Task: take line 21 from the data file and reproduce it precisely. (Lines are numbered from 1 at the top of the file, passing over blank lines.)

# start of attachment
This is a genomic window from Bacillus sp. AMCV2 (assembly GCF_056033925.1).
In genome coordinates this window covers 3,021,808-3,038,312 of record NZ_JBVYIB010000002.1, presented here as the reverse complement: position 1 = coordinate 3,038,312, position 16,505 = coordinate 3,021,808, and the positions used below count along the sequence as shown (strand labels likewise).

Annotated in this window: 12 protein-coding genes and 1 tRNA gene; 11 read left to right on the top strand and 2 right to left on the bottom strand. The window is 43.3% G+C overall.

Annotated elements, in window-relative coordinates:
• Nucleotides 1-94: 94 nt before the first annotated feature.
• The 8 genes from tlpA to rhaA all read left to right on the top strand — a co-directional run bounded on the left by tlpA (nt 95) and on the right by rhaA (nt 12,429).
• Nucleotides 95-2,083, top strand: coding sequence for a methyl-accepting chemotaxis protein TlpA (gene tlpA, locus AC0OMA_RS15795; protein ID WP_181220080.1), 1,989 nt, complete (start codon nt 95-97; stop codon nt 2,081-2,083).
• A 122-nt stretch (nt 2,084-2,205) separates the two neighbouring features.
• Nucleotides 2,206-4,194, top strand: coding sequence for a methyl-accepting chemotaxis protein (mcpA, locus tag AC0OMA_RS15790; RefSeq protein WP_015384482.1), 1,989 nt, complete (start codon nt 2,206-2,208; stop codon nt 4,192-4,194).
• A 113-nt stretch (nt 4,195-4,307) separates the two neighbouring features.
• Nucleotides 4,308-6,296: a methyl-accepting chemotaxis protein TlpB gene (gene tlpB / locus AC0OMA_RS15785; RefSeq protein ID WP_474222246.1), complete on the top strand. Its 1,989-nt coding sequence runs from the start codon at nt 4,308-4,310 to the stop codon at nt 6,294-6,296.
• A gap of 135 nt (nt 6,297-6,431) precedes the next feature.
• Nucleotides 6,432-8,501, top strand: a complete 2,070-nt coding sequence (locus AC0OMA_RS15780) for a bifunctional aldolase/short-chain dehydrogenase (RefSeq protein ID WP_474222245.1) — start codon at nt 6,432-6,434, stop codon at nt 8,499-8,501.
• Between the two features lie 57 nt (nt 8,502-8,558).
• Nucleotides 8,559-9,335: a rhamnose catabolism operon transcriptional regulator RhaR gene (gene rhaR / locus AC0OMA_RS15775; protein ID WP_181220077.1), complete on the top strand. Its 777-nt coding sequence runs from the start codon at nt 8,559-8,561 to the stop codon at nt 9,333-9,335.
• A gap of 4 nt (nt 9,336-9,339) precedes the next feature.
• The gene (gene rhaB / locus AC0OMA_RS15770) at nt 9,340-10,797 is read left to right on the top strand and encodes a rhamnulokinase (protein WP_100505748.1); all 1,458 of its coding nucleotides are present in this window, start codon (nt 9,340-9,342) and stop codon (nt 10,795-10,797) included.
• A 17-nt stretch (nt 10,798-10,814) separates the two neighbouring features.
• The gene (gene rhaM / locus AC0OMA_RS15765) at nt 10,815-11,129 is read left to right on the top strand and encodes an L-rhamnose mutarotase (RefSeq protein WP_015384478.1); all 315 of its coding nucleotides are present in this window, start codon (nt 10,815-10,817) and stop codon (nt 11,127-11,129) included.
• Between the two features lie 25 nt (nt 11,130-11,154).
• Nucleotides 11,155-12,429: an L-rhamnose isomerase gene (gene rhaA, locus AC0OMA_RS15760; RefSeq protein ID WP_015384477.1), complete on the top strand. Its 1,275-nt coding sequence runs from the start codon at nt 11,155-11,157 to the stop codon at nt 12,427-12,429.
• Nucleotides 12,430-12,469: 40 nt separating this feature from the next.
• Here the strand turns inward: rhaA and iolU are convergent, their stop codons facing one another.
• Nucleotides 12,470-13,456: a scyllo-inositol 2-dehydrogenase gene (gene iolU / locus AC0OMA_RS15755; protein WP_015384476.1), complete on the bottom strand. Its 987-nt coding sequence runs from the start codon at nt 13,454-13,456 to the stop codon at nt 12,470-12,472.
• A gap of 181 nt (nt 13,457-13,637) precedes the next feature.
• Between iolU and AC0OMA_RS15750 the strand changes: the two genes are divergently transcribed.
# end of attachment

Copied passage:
• Nucleotides 11,155-12,429: an L-rhamnose isomerase gene (gene rhaA, locus AC0OMA_RS15760; RefSeq protein ID WP_015384477.1), complete on the top strand. Its 1,275-nt coding sequence runs from the start codon at nt 11,155-11,157 to the stop codon at nt 12,427-12,429.